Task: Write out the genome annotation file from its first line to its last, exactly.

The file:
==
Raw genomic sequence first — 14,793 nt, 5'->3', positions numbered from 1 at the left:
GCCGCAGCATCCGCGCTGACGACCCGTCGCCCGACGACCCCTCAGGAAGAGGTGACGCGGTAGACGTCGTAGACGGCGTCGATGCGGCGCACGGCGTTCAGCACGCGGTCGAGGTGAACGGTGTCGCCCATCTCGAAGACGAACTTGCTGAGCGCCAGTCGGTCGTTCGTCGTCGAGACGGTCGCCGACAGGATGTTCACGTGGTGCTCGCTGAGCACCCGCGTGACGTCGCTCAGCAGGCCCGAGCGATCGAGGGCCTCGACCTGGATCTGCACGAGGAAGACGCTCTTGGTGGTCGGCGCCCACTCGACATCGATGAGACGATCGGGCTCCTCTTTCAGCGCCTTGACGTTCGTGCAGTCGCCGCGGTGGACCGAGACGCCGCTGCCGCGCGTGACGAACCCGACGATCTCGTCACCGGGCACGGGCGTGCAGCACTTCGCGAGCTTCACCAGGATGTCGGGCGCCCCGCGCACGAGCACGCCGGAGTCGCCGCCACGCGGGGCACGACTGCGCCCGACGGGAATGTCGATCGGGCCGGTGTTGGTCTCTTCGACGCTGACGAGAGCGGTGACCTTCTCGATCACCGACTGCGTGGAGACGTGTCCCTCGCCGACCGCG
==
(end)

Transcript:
Raw genomic sequence first — 14,793 nt, 5'->3', positions numbered from 1 at the left:
GCCGCAGCATCCGCGCTGACGACCCGTCGCCCGACGACCCCTCAGGAAGAGGTGACGCGGTAGACGTCGTAGACGGCGTCGATGCGGCGCACGGCGTTCAGCACGCGGTCGAGGTGAACGGTGTCGCCCATCTCGAAGACGAACTTGCTGAGCGCCAGTCGGTCGTTCGTCGTCGAGACGGTCGCCGACAGGATGTTCACGTGGTGCTCGCTGAGCACCCGCGTGACGTCGCTCAGCAGGCCCGAGCGATCGAGGGCCTCGACCTGGATCTGCACGAGGAAGACGCTCTTGGTGGTCGGCGCCCACTCGACATCGATGAGACGATCGGGCTCCTCTTTCAGCGCCTTGACGTTCGTGCAGTCGCCGCGGTGGACCGAGACGCCGCTGCCGCGCGTGACGAACCCGACGATCTCGTCACCGGGCACGGGCGTGCAGCACTTCGCGAGCTTCACCAGGATGTCGGGCGCCCCGCGCACGAGCACGCCGGAGTCGCCGCCACGCGGGGCACGACTGCGCCCGACGGGAATGTCGATCGGGCCGGTGTTGGTCTCTTCGACGCTGACGAGAGCGGTGACCTTCTCGATCACCGACTGCGTGGAGACGTGTCCCTCGCCGACCGCG